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A flyer who doted on his daughters

He flew in World War II.

He flew for his employer, Standard Oil Co.

He flew for an uncle's small Florida airline, and finally for the National Guard.

He loved flying so much that it's a wonder he wasn't born with wings.

George William Cooper of Monroe, Standard Oil retiree and retired Air Force major, died June 3, 2008. He was 90 and flew with the Army National Guard and Reserves until 1978.

The war broke out in 1942, and he enlisted in the Army Air Forces. He got into the glider pilot program and, when the Allies invaded France, Italy and Germany, he was right there.

George moved to Greensboro before attending UNC Chapel Hill, where he ran track. He married Kathryn Berry in 1939, and daughter Kit was born before a parting of the ways.

“He was my hero,” Kit McLean said, “such a gorgeous man, very much a perfectionist in doing things right. That has influenced me a lot, and that drive is still in me today.”

Considerate, sentimental

In 1953, he married Marjorie Spain, with whom he had grown up in Charlotte's Avondale neighborhood.

Their mothers had been friends, and Marjorie liked that he was considerate and sentimental. He gave her gifts for each of the Twelve Days of Christmas.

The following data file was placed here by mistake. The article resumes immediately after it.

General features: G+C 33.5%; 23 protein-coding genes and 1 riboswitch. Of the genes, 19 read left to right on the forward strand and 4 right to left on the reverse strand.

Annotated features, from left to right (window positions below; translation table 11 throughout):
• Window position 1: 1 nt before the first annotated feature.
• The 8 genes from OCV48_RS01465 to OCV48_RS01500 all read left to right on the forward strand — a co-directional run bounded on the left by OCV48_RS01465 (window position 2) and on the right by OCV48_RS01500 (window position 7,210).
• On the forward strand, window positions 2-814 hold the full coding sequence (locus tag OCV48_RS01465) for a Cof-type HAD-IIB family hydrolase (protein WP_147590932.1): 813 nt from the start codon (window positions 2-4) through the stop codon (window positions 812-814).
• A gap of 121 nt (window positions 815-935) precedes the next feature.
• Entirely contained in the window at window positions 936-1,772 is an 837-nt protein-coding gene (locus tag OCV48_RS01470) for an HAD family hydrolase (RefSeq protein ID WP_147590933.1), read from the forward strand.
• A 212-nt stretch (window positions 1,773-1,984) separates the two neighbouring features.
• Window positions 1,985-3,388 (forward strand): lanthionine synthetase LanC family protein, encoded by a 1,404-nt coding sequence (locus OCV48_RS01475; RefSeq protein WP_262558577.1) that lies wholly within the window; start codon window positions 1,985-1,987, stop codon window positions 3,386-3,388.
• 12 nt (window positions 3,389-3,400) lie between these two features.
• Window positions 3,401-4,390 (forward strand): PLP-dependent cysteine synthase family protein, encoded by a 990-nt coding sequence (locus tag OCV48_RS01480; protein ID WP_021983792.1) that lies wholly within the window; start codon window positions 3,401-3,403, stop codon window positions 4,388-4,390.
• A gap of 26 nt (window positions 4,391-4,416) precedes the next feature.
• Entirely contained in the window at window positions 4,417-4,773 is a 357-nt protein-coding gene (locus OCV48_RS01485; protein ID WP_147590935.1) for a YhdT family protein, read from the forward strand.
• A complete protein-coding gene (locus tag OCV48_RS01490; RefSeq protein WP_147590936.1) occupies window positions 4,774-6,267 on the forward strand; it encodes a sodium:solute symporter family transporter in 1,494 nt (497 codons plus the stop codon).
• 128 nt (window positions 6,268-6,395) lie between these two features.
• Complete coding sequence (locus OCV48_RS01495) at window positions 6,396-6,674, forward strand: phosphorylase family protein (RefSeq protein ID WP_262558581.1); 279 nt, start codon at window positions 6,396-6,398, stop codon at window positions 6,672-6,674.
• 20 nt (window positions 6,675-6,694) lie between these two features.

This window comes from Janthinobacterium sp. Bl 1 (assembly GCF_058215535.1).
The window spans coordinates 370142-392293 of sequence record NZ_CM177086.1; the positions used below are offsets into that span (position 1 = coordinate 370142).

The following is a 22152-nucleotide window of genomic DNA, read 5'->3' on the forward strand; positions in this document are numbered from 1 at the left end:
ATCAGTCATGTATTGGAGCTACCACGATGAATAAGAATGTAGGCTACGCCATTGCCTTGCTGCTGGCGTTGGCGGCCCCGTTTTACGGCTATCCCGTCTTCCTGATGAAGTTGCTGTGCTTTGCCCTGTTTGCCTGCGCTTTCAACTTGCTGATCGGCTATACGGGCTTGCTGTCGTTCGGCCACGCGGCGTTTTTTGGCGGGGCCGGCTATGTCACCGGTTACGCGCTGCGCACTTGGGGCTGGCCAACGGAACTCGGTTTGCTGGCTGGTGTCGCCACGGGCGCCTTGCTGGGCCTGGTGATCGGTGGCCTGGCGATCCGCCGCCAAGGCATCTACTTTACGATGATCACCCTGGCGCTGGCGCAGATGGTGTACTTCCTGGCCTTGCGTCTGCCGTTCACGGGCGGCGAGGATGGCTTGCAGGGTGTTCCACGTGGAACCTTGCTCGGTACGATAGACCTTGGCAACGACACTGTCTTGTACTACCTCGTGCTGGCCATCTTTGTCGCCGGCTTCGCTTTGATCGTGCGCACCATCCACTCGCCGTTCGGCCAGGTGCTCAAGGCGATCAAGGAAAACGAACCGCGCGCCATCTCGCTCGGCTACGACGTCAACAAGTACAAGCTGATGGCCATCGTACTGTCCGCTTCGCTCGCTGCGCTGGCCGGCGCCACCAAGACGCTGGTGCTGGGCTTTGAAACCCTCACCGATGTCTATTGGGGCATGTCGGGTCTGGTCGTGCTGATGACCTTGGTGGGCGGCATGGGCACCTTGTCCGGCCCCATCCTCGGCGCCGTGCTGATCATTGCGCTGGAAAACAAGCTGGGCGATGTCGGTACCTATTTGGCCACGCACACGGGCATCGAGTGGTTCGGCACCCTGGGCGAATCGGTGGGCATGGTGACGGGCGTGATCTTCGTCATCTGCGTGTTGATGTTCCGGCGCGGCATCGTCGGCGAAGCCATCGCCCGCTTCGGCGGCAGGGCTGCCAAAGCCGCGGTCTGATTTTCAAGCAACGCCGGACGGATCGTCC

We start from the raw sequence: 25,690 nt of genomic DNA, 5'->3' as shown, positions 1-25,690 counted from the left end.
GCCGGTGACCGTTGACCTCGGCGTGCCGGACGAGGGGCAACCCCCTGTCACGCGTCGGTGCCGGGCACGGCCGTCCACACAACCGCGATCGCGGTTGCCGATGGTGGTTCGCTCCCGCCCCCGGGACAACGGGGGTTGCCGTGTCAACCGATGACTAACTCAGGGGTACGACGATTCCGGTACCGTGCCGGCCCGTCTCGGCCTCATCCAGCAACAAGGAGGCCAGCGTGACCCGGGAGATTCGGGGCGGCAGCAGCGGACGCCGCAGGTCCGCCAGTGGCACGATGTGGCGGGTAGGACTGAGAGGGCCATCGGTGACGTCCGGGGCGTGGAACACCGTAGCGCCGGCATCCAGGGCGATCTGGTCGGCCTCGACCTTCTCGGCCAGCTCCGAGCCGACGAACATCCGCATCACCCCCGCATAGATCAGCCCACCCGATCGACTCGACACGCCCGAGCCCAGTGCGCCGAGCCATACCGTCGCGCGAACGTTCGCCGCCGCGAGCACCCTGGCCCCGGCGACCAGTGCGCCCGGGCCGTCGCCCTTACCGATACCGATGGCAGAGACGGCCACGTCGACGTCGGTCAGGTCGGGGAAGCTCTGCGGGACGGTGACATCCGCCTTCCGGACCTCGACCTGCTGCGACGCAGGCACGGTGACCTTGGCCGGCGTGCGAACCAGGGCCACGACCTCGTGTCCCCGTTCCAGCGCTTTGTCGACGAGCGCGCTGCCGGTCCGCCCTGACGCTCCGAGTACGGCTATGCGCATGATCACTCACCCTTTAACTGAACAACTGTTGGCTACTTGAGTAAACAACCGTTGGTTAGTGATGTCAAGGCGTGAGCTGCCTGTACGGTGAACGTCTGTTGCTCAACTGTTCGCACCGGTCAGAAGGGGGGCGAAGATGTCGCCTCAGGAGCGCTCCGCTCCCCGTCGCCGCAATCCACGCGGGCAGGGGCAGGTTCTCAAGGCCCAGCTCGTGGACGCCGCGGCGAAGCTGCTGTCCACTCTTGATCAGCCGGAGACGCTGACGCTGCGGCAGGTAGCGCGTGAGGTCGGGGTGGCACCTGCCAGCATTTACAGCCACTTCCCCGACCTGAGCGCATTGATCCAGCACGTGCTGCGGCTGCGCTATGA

“He liked to give orders; he was very military and expected his orders to be followed,” Marjorie said. “He wanted things done his way. He'd tell you what he thought, and it didn't faze him one bit to tell you off if he felt like it. He was a sweet person, but rough on the outside.”

To George and Marjorie were born daughters Deborah and Pamela.

He taught the girls shooting, woodworking, all the boy stuff. “He taught us how to play kick ball, baseball, Putt-Putt, and to ride ponies – we may as well have been boys,” said daughter Deborah Pulley.

“He was not wealthy, but if we showed an interest in anything, he wanted to promote it,” Deborah said.

Daughter Pamela Redfearn said, “When I was little, he bought me a Shetland pony, then one Christmas he bought me a leather and suede saddle. I thought I was quite spiffy. Every summer Dad and I would go sailing, water-skiing, and he and I would go fishing.”

George and Pamela shared a passion for football and watched the last Super Bowl from their separate homes. “The national anthem came on and I started boo-hooing,” Pamela said. “He was on the phone, boo-hooing, too.”

Talented with his hands

“He was very patriotic and sentimental. If he talked about the war or Army buddies, he'd start to cry. If he talked about Mom, he would definitely cry,” Pamela said.

One of George's major interests was woodworking. “He was very talented with his hands,” Kit said. “He thought that anybody who could not do something with his hands, there was something wrong with them,” Marjorie said.

George had a complete two-story woodworking shop at home; he loved to make things for the family and as gifts. “He carved an eagle for over the fireplace that took a year,” Marjorie said.

Deborah loved her dad's favorite saying, which he carved into a wooden sign that still hangs in his shop. “Life's too short to dance with an ugly woman.”

George did not dance with an ugly woman.

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